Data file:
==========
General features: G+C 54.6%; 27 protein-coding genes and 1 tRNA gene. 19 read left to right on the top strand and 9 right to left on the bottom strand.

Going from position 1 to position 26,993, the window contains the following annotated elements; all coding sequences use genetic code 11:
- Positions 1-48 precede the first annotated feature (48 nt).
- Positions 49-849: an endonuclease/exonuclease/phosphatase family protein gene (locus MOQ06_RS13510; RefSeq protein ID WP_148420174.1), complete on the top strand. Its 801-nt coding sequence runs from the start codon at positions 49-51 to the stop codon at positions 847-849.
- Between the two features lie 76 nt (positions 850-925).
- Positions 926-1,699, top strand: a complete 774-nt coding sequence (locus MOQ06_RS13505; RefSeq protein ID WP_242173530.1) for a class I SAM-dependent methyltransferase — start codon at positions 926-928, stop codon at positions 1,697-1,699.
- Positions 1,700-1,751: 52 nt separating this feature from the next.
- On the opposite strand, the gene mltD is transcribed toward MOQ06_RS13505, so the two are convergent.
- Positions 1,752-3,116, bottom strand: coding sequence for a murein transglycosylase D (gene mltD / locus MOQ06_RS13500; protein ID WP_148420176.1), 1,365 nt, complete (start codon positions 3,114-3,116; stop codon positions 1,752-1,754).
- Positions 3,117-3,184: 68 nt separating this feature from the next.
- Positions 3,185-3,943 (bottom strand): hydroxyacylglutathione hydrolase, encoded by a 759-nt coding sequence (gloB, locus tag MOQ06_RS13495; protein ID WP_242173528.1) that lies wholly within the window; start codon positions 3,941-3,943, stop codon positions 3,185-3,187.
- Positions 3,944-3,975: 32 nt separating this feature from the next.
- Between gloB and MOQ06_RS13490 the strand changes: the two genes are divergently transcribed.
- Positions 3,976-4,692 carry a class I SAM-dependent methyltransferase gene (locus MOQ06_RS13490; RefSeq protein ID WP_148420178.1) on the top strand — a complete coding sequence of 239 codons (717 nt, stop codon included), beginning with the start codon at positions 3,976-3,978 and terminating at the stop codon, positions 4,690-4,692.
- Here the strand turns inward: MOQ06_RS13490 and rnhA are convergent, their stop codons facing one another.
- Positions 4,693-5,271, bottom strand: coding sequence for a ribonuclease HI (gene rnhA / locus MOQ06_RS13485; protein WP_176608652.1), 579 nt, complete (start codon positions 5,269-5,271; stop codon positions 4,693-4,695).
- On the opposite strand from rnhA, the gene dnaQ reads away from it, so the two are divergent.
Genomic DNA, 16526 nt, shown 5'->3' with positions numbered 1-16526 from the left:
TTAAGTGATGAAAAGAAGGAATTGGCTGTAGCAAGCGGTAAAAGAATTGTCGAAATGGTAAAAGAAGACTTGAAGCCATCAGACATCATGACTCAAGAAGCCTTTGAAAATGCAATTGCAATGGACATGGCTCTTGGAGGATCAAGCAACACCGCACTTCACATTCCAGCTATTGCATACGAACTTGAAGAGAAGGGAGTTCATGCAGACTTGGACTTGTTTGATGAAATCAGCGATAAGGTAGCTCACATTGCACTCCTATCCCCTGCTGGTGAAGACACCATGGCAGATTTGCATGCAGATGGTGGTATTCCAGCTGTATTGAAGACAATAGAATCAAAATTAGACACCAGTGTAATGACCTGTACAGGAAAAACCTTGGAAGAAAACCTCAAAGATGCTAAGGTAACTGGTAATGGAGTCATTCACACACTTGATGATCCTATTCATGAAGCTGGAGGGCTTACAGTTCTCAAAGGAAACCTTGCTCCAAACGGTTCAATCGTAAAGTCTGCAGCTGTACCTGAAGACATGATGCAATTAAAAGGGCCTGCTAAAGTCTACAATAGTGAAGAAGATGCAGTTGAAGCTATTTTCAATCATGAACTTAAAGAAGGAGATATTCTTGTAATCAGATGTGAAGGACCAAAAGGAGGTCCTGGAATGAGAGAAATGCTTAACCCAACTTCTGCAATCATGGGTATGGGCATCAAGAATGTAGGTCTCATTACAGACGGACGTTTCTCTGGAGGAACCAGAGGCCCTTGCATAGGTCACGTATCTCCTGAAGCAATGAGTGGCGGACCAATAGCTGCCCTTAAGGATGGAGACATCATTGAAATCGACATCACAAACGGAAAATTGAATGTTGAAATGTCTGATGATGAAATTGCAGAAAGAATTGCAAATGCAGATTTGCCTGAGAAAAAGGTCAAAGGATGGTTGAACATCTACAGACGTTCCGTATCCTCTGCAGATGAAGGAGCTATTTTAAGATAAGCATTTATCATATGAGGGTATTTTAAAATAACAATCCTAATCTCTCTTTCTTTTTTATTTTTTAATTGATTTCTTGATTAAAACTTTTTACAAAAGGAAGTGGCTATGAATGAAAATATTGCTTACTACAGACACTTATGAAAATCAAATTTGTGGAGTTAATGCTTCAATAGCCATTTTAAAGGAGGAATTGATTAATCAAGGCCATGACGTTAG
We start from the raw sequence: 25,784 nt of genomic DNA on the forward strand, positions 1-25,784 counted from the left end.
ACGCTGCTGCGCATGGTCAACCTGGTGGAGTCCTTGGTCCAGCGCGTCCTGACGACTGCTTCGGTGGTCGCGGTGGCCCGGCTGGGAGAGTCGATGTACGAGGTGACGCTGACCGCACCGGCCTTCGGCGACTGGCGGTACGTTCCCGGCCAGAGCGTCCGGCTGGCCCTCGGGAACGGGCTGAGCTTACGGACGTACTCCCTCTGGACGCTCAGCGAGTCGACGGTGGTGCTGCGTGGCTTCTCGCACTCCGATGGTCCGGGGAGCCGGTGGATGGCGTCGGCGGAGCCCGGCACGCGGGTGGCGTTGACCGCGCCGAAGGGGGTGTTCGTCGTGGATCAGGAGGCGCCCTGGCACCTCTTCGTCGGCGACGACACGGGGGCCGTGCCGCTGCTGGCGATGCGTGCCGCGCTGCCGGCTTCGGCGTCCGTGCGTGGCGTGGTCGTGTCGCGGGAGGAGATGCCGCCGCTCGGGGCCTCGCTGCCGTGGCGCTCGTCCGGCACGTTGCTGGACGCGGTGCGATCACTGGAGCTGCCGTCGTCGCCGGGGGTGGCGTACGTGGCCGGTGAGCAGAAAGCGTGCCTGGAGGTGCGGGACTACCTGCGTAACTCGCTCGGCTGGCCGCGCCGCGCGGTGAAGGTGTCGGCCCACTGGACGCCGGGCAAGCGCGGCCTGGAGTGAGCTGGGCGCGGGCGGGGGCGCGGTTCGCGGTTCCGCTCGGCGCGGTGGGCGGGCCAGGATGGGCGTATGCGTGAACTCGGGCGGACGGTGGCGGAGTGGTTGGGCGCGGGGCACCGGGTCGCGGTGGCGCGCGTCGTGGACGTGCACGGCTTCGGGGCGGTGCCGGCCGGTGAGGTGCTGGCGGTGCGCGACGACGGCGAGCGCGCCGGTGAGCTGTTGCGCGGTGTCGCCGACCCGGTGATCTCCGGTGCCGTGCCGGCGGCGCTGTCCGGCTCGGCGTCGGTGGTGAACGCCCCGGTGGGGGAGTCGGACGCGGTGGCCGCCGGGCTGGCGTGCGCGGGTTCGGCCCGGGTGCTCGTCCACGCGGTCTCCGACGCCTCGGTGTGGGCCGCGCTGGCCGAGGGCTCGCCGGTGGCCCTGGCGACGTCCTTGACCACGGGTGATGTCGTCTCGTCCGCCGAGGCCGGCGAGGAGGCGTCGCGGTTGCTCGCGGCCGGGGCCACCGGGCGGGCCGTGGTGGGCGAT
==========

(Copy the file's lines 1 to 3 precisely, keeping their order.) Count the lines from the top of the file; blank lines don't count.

General features: G+C 54.6%; 27 protein-coding genes and 1 tRNA gene. 19 read left to right on the top strand and 9 right to left on the bottom strand.

Going from position 1 to position 26,993, the window contains the following annotated elements; all coding sequences use genetic code 11:
- Positions 1-48 precede the first annotated feature (48 nt).